We’re developing a high fidelity simulator prototype to enhance the training of healthcare professionals in performing intrapartum vaginal examinations (VEs). The simulator will use virtual reality technologies, enabling clinicians to learn and practice the procedure in a safe and relaxed environment. 3D visualisations will allow students to become more familiar with the anatomy they will be examining and provide a unique opportunity for students to visualise how an expert performs the examination. Moreover, haptic (touch) feedback will allow the simulation of a range of scenarios reflecting the real-world variations that occur.
What is Intrapartum Vaginal Examination and why is it performed?
An intrapartum vaginal examination is a pelvic examination performed to determine the progress of labour. A midwife or doctor will gently insert their fingers into the vagina to check how far the cervix (neck of the womb) has opened (dilated). They will also feel the position of the baby’s head. The information gathered from this examination helps the midwife and doctors to determine whether labour is progressing as expected or if there are any signs of complications that may require extra care. You should always be advised by your midwife or doctor why they are offering a vaginal examination and what it will involve. The examination should only be carried out if you agree to it. After the examination the midwife or doctor should explain to you what the examination showed.
This information is based on the NICE guidelines, for more information please visit https://www.nice.org.uk/guidance/cg190/ifp/chapter/Care-during-labour.
What is the patient experience of IVE?
It is acknowledged that these examinations can be very distressing for a woman as many find them painful, may by embarrassed or feel the examination is invasive. The current NICE guidelines recommend that a vaginal examination is performed every 4 hours during labour, as long as it is deemed necessary and will provide additional clinical information to inform decisions. In reality, 70% of women have more than the recommended number of examinations and it is thought that not all of those performed are necessarily recorded.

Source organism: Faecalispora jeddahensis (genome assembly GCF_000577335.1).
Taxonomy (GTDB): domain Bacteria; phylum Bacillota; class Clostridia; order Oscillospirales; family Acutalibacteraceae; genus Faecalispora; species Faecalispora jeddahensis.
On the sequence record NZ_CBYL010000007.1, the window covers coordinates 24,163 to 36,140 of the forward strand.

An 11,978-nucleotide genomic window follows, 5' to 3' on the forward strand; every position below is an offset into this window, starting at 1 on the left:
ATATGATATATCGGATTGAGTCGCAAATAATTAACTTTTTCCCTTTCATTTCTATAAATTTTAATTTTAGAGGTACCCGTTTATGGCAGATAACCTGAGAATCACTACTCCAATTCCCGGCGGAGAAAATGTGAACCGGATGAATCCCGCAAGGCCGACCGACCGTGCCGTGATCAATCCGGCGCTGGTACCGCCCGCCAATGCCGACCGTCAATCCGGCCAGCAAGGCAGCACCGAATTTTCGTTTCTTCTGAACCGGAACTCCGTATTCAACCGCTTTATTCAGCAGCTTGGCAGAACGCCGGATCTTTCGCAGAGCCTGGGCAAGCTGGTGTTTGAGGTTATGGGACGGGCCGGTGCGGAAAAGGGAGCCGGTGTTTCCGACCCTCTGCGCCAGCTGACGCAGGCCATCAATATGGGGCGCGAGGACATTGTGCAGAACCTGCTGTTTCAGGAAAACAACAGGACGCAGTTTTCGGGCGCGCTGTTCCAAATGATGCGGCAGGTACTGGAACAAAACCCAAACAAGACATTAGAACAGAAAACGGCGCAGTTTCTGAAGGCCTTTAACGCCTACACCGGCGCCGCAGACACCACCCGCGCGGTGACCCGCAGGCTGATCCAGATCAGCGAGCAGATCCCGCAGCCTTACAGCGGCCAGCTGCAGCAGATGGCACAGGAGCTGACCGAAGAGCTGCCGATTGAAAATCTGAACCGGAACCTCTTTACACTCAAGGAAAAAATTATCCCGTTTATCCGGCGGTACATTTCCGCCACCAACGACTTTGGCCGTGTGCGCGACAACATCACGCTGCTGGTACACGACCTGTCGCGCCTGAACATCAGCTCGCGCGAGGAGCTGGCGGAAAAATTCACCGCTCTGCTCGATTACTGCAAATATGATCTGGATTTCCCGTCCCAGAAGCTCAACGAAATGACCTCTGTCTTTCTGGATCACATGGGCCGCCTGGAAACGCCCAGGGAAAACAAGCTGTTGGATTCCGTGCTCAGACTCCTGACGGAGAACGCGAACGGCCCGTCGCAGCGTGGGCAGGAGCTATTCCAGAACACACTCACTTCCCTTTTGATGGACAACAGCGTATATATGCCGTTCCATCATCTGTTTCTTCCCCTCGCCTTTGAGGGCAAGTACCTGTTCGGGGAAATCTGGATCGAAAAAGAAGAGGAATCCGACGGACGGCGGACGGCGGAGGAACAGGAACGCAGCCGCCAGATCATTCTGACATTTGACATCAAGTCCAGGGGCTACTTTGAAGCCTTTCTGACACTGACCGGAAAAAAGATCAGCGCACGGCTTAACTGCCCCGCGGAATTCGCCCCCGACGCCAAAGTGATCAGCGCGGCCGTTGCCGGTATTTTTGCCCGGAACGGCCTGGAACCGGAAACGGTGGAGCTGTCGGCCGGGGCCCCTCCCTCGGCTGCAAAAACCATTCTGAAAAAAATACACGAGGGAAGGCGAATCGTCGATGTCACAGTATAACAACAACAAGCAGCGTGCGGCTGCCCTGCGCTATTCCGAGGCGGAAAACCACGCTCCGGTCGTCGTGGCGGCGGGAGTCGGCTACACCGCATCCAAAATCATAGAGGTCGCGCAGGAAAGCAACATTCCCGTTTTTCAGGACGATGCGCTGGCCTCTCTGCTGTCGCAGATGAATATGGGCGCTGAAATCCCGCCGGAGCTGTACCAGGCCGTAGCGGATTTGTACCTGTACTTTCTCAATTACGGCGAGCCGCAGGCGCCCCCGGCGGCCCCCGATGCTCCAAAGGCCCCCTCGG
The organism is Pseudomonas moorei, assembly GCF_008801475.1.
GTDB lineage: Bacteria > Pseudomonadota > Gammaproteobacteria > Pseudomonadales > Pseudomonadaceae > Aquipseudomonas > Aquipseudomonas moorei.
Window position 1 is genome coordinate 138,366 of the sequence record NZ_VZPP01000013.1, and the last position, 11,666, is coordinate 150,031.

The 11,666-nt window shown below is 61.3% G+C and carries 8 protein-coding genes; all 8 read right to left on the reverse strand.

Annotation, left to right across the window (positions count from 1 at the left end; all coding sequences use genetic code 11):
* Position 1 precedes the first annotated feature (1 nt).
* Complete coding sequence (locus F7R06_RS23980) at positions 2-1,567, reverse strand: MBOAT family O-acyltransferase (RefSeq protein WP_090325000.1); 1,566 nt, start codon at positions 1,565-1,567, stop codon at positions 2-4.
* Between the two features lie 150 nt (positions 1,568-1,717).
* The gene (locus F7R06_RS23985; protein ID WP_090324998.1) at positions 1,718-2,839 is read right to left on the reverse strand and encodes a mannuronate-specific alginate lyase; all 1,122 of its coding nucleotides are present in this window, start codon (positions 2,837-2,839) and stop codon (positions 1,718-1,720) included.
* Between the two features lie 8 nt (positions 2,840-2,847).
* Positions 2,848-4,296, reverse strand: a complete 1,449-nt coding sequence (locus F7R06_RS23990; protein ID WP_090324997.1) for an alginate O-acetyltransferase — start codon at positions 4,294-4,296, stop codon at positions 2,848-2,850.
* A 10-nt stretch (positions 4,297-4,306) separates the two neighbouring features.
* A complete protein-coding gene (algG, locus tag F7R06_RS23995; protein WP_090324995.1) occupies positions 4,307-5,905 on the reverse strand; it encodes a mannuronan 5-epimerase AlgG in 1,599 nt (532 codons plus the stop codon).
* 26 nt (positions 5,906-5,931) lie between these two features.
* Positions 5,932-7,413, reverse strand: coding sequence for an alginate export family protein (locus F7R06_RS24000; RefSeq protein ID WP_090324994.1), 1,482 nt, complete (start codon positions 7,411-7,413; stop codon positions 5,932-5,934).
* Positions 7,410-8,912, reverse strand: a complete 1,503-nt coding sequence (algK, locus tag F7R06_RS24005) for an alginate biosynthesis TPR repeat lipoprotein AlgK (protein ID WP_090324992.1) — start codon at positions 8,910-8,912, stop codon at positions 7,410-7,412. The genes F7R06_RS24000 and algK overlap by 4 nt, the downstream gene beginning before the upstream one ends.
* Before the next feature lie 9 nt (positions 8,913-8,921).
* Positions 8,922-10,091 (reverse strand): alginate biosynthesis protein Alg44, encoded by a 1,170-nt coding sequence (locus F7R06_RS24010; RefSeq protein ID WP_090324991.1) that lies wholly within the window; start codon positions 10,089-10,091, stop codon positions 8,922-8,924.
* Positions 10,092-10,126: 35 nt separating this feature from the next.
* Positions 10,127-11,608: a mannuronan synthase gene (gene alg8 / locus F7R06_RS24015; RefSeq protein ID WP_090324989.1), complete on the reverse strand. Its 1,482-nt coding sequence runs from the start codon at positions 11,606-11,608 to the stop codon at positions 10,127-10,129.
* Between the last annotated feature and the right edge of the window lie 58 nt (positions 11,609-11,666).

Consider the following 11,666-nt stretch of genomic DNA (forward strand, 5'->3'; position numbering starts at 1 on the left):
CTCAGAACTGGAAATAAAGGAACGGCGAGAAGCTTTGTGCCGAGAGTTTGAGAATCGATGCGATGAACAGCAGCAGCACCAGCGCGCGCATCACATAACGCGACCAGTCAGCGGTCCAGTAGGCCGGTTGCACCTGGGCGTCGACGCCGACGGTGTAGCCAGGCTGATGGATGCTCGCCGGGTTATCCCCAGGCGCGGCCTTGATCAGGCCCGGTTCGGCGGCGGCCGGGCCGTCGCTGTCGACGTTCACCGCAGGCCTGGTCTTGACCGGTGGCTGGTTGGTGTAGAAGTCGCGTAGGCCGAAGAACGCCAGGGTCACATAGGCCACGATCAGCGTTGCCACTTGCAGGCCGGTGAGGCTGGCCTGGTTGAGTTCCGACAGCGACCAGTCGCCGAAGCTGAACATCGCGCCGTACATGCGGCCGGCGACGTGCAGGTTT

In addition to causing distress, there is an increased risk of infection for both mother and baby with the number of examinations, especially after the rupture of membranes. Vaginal examinations are used to determine the progress of labour and inform the birth plan, however there is evidence that the results of an examination are not reliable (19% accuracy).
Students currently practice vaginal examinations in real clinical scenarios, increasing the number of examinations that women are exposed to as a more experienced clinician may need to repeat the procedure to verify the findings. Examinations can be even more uncomfortable for the patient if the student is nervous and unsure of the procedure.
How could a simulator benefit patients?
It can be hypothesised that improving clinical training can lead to increased reliability in determining the progression of labour and provide clinicians with greater confidence in their skills. This can result in fewer examinations being performed and therefore a reduction in distress experienced by patients.
Simulation can optimise limited resources, address ethical concerns, reduce anxiety and alleviate patient safety issues by offering the opportunity to learn and develop skills in a safe environment without causing distress to patients. Virtual reality simulators enable visualisation in addition to haptic (touch) feedback of normally unsighted examinations, improving the understanding between the trainer and student of what is being felt during the examination.